You’ve heard the cliche countless times, that most car accidents occur within miles of your home. The saying is overused but true: according to the National Highway Traffic Safety Administration (NHTSA), about 77% of accidents occur within 15 miles of the driver’s home.
But that number is still painting a general picture. Keep reading to learn about the specific locations where most car accidents occur – on highways, parking lots, intersections, and rural roads.
If you were injured in an accident at any of these locations, hold the negligent driver accountable.
Call the nationally-recognized firm Langdon & Emison for legal assistance today. Dial 866-931-2115 now.
Speeding, following too closely, and driving while distracted are all common causes of highway accidents.
Many people who travel on highways are from out of town, and therefore unfamiliar with local roads. Mistakes made in confusion can be dangerous for locals, and locals’ frustration with out-of-towners’ experience can be dangerous for visitors.
It’s best to use caution when driving on a highway, especially if there’s traffic. It’s also a good idea to give cars with out-of-state plates a little extra room; you never know their familiarity with Missouri roads.
There is no shortage of dangerous highways in Missouri. Many of the accidents that occur in the state each year take place on these major highways:
This highway spans just under 338 miles from the Arkansas border to Iowa. Many news sources ominously call Highway 63 “the most dangerous highway in Missouri,” and for good reason – from 2009 to 2019, there were 179 fatalities on this highway alone, about 20 per year.
Interstate 64 runs from the southeastern coast of Maryland to just over the Missouri border. Although the interstate ends just 16 miles into the “Show-Me State,” this section of I-64 has a disproportionately high death toll. According to the St. Louis Business Journal, Missouri’s 15-mile portion of I-64 has 1.07 fatal accidents per mile.
Highway 21 has seen a notoriously high number of crashes resulting in serious injury or death.
Highways take the lead in deadly accidents, but accidents in parking lots are far more common.
Take a look around a crowded parking lot and you’ll see why – cars are packed in like sardines, people are texting or talking on the phone and trying to maneuver the lot, and some people don’t even look behind them before they reverse.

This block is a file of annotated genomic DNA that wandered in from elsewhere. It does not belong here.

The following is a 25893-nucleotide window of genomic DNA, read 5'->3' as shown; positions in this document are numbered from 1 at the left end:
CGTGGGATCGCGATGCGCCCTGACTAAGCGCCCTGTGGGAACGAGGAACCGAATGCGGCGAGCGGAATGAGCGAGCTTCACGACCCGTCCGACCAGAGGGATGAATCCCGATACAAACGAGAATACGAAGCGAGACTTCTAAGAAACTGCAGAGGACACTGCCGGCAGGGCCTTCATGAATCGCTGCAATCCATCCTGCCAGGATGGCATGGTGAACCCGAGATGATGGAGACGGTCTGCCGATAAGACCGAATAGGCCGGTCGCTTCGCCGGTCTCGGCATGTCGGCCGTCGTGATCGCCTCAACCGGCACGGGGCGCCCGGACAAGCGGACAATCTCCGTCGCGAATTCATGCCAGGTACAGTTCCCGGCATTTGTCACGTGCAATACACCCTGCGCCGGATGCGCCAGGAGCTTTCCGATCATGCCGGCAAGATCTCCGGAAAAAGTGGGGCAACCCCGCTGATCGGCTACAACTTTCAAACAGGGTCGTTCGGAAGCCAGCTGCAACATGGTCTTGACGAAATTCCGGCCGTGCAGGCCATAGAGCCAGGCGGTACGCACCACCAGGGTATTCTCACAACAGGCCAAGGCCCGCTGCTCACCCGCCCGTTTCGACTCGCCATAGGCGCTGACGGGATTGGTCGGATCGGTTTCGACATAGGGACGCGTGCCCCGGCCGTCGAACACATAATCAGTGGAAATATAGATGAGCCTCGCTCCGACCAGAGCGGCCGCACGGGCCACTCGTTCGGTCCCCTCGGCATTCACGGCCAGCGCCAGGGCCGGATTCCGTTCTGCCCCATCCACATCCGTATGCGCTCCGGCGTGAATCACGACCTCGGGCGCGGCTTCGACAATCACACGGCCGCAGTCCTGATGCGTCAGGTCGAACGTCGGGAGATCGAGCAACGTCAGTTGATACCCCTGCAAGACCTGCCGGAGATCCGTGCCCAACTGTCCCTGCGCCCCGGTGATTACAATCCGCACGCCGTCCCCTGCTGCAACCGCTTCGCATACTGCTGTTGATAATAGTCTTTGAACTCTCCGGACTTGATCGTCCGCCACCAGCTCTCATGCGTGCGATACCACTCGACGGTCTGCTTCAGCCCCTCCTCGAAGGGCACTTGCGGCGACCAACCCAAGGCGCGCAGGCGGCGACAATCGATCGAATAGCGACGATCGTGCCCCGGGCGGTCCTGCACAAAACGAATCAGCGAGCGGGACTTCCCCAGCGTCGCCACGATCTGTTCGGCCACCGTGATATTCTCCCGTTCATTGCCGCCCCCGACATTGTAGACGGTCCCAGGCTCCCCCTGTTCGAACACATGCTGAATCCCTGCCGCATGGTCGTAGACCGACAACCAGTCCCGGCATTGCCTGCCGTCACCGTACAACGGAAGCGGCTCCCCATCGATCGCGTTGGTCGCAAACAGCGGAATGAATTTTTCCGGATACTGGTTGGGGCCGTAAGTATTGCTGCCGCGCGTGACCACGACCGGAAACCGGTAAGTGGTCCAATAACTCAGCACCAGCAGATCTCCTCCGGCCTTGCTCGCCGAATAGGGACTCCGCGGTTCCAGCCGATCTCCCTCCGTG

According to CBS News, as many as one in five accidents occurs in a parking lot. And as the National Safety Council reveals, over 60,000 people are injured in parking lots or garage structures (parking garages, etc.) each year.
The most common types of parking lot accidents include:
- When two drivers back into each other
- When a driver pulls out of a space in front of another vehicle
- When two vehicles crash trying to get into the same space
In the U.S., most intersections are unsignalized, meaning they don’t have traffic lights. Instead, stop signs and yield signs control traffic, although there are plenty of intersections without either of these measures present.
Intersections can be dangerous or even deadly when drivers fail to follow basic traffic laws, such as coming to a complete stop at a stop sign.
Careless actions like these claim thousands of lives each year. In 2019, 10,180 traffic fatalities occurred that involved an intersection. Those are nationwide numbers, but Missouri has its own issues with intersections.
According to a study that identified 577 intersections where six or more collisions occurred in a one-year period, the most dangerous intersection in Missouri is Oak Street and Truman Road in Kansas City. Twenty-eight crashes and 29 injuries occurred at this location in 2018 alone, making it one of the most dangerous intersections in the state.
Rural (country) roads may be the least-expected item on this list, but their impact is enormous. It’s true that more accidents occur on urban streets, but crashes on rural roads are far more deadly.
According to the Insurance Institute of Highway Safety, the rate of crash deaths per 100 million people was about two times higher in rural areas than in urban areas. In that year alone, 16,340 people died in car accidents on rural roads, compared to 19,595 on urban streets.
Many experts are calling for simple engineering changes, such as rumble strips, better lighting, and wider shoulders to help prevent accidents and deaths on rural roads.
In Missouri, a largely agricultural and rural state, those simple measures could have a profound impact.
Injured in an accident? Call us.
Many accidents may occur close to home, but just because a crash occurred near where you live doesn’t mean it was your fault. If you were injured in a collision caused by someone else, you may be eligible to recover compensation for your injuries.
Call our auto accident lawyers today at (866) 931-2115.